Book Review: Generals by Mark Urban
Continuing yesterday's military theme, I have really enjoyed reading Mark Urban's fascinating biographical sketches of Generals: Ten British Commanders Who Shaped the World.
For military buffs this book is a must, giving vital information on changes in military tactics and technology, and charting the development of the British Army from its earliest days as a professional standing army.
But even if you're not the type to dress up in helmets, Generals illuminates the thinking and circumstances behind some world-shaking moments, such as the battles of Blenheim and Waterloo. And it's not all roaring successes, we also get an understanding into some of the British Empire's worst moments - losing America to the Americans, losing Sudan to Muslim extremists, and losing one of their greatest tank thinkers to the fascists.
Urban expertly navigates us through opposing points of view towards something like the truth about these men - for the legendary heroes, their shortcomings (for instance, the Duke of Wellington was an aristocratic snob who called his men 'scum'); for the heroic failures, their good points (British commander-in-chief in the American revolutionary war William Howe was tactically sound but strategically waaay off).
In his introduction, Urban explains what links all of these generals - they all commanded armies, yet had to answer to political masters. While the British army is technically apolitical, the true situation is never clear-cut. Some of the best generals not only accepted this truth, they made the most of it.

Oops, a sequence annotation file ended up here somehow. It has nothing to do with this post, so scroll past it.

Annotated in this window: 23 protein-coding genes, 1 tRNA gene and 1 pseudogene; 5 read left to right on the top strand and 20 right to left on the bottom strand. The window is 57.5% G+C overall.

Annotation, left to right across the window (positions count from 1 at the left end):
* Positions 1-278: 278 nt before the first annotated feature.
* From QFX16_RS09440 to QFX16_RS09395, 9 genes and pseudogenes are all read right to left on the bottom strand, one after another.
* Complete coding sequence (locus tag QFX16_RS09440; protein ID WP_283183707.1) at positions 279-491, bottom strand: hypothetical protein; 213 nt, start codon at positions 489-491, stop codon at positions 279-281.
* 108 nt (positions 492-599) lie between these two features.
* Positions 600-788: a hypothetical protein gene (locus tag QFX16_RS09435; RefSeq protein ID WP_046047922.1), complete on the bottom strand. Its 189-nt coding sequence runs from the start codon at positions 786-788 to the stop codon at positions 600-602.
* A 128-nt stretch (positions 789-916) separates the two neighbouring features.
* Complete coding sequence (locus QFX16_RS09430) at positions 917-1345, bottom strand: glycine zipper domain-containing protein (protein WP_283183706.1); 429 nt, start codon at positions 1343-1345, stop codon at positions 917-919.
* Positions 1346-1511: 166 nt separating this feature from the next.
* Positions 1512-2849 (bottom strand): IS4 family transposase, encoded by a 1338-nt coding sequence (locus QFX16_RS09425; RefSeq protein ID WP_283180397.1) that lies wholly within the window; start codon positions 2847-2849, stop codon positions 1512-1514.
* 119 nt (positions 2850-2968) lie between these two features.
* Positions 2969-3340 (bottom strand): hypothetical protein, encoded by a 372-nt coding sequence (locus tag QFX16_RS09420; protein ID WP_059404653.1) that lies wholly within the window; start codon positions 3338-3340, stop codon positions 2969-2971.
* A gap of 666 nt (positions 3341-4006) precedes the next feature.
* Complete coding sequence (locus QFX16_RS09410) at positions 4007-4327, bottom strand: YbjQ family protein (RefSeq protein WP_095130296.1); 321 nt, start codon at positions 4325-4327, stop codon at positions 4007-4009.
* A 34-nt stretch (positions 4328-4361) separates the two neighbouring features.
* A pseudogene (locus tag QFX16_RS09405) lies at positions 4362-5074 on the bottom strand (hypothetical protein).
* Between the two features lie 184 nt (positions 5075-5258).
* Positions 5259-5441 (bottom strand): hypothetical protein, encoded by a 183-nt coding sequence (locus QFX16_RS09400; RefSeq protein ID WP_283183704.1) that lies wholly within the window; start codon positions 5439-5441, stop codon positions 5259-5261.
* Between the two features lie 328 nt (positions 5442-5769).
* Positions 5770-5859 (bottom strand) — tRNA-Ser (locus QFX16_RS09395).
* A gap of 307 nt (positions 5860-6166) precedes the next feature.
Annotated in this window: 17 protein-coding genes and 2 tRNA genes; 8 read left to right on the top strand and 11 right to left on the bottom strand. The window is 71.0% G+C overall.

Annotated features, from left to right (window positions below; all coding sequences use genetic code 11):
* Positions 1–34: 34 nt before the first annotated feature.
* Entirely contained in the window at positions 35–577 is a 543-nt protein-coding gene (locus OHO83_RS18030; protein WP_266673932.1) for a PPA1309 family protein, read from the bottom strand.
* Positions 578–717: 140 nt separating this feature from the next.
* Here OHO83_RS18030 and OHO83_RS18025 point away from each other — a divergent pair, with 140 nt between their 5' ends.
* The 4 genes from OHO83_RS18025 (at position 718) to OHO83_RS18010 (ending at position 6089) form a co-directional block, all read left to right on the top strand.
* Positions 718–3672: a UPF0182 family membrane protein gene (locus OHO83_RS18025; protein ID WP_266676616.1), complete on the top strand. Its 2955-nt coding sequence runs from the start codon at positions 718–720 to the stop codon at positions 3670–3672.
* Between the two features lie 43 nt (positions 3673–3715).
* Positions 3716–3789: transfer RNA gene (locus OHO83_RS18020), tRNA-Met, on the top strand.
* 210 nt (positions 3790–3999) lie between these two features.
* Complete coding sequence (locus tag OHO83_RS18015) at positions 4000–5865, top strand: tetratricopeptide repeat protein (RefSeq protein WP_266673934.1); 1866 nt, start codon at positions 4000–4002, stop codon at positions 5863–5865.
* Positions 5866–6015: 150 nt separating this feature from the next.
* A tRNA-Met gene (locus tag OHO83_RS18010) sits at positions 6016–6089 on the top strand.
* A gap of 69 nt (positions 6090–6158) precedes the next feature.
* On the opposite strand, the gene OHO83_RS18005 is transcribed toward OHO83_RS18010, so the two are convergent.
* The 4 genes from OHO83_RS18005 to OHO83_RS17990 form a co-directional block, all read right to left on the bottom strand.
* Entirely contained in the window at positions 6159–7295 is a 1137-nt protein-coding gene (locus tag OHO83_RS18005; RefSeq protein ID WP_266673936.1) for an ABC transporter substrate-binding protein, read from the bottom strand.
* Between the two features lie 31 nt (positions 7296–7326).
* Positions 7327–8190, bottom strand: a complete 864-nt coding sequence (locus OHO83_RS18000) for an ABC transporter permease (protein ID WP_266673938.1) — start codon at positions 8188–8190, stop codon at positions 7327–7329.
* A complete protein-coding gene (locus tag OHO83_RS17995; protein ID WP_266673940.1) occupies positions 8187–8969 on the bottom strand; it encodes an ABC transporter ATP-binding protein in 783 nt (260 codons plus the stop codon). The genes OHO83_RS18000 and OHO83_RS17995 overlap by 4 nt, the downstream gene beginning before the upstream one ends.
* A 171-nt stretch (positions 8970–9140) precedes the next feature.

Urban shows his versatility in Generals, on one page describing political intrigues, on the next painting cinematic action scenes of some of the British Empire's most famous battles.
From a leadership point of view, Generals is like a buffet. The people are presented warts and all, and if you see a quality you'd like to emulate, dig in. What unites the really good ones - and mars the bad ones - is strategic thinking, not just on the battlefield but in the overall picture. It takes big thinking to be a general, and that thinking can help you turn setbacks into comebacks.
A Not-So-Famous General
Have you ever heard of Frederick, Duke of York? Second son of King George III, he had learned the theory of war from his youth, but proved average on the battlefield. Instead of pining for service for which he was unsuited, he used his strengths and administrated the army expertly. He saw the need for massive changes in the structure of the army, but made those changes incrementally, so the changes would last the distance.
The book features other not-so-publicised generals: George Monck, (royalist-turned-roundhead-turned-royalist again), William Howe (aforementioned C-in-C, British Army in the American revolutionary war) and John Fuller (a great thinker on mechanised warfare).
There are also some old favourites: John Churchill, Duke of Marlborough; Arthur Wellesley, Duke of Wellington; General Gordon of Khartoum; General Kitchener of your country needs you fame; General Allenby of World War I, and "Monty", Bernard Law Montgomery.
Read this book, even if you're not a war buff. It's a chance to see what kind of decisions can make or break an entire nation's place in world affairs.